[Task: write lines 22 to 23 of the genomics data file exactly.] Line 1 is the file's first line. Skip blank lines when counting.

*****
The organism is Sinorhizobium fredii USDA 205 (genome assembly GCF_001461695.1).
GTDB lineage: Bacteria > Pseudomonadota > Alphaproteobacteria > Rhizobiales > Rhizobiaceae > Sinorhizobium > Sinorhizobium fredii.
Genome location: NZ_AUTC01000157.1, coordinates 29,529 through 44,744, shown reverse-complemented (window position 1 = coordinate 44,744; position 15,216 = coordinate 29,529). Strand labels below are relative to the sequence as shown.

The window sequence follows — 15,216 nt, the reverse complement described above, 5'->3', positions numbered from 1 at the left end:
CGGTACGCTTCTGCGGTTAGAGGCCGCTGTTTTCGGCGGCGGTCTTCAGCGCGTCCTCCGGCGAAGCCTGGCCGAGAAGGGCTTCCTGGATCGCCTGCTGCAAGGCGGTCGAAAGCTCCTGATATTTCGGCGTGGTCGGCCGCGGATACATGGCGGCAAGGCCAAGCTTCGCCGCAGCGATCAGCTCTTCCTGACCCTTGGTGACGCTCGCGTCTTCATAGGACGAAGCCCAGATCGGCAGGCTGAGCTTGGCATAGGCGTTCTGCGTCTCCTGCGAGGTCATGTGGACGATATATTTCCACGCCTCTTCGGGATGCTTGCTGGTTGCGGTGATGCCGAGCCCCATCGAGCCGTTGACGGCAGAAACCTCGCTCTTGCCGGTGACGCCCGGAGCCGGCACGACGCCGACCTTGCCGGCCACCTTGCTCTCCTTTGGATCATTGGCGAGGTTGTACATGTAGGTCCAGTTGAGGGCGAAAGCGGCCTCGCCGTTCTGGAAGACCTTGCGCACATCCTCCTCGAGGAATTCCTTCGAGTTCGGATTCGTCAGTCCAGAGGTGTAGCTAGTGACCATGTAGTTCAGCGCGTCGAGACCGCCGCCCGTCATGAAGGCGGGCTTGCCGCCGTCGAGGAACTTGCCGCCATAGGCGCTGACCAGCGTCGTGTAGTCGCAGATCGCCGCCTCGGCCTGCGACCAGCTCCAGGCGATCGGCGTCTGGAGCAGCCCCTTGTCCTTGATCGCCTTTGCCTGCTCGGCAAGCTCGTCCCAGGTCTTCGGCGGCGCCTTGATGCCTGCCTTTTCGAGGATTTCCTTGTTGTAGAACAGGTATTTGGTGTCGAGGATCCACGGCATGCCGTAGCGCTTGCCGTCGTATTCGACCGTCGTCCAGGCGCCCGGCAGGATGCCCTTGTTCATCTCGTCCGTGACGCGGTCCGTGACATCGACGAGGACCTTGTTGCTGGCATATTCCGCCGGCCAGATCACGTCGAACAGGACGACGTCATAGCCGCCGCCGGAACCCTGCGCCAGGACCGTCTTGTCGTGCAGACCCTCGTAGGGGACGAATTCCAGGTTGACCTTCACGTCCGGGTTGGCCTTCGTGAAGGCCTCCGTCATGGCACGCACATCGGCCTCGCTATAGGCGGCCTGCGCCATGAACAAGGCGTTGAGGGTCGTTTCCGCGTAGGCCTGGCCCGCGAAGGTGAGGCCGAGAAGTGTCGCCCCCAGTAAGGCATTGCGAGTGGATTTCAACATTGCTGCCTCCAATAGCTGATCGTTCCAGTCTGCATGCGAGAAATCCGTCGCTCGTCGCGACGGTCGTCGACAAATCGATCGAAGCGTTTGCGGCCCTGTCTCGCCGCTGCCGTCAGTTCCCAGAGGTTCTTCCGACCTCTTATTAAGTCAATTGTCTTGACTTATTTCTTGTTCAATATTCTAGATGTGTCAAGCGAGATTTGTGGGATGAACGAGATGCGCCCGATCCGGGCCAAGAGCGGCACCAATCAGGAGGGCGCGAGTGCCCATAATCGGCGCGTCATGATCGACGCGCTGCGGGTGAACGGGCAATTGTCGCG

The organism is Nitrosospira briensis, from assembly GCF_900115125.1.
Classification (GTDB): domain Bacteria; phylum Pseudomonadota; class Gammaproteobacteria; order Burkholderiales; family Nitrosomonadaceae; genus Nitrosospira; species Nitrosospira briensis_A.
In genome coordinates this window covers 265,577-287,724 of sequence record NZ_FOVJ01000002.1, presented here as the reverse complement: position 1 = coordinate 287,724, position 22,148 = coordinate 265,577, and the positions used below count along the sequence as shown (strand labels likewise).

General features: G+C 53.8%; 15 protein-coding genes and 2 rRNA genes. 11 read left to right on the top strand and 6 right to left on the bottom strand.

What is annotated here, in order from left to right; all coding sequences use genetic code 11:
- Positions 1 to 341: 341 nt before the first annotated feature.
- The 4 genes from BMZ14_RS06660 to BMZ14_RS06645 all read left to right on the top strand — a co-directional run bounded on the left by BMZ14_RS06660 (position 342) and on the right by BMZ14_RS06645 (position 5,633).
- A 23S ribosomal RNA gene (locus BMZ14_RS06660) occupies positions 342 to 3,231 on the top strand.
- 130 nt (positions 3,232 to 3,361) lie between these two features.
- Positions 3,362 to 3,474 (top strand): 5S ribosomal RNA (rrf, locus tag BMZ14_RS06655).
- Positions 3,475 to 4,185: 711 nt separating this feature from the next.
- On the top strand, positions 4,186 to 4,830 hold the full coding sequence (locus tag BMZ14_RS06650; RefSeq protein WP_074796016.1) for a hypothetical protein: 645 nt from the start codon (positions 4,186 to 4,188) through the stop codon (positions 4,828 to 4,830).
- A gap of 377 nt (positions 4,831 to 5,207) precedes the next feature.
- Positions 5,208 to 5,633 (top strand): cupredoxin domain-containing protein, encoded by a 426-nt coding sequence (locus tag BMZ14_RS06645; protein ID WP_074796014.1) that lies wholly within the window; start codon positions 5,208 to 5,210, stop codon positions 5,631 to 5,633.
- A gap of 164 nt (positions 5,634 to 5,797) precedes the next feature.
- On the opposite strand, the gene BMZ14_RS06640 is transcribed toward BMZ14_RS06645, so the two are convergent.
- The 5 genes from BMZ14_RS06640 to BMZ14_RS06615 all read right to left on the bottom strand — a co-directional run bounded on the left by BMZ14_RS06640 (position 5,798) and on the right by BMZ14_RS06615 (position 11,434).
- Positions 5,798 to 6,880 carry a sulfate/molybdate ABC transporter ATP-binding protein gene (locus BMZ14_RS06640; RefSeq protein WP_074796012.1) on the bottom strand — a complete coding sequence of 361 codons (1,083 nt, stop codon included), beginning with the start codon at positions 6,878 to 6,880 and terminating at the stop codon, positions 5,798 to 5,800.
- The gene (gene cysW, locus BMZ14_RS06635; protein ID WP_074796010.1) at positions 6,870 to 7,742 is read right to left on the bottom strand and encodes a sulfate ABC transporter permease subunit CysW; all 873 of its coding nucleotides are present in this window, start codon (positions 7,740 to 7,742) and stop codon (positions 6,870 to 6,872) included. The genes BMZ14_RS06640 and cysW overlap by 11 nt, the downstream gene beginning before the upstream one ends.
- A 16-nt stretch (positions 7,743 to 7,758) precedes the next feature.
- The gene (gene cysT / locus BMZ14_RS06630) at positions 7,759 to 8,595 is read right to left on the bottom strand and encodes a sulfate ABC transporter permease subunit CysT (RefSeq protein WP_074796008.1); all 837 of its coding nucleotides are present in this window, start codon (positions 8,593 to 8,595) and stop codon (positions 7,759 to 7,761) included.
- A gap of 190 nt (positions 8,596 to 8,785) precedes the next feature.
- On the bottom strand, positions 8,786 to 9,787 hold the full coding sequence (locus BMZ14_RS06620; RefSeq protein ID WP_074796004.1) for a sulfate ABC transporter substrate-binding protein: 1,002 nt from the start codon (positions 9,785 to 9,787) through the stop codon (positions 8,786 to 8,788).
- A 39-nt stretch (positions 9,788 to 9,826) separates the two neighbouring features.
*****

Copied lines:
- The 5 genes from BMZ14_RS06640 to BMZ14_RS06615 all read right to left on the bottom strand — a co-directional run bounded on the left by BMZ14_RS06640 (position 5,798) and on the right by BMZ14_RS06615 (position 11,434).
- Positions 5,798 to 6,880 carry a sulfate/molybdate ABC transporter ATP-binding protein gene (locus BMZ14_RS06640; RefSeq protein WP_074796012.1) on the bottom strand — a complete coding sequence of 361 codons (1,083 nt, stop codon included), beginning with the start codon at positions 6,878 to 6,880 and terminating at the stop codon, positions 5,798 to 5,800.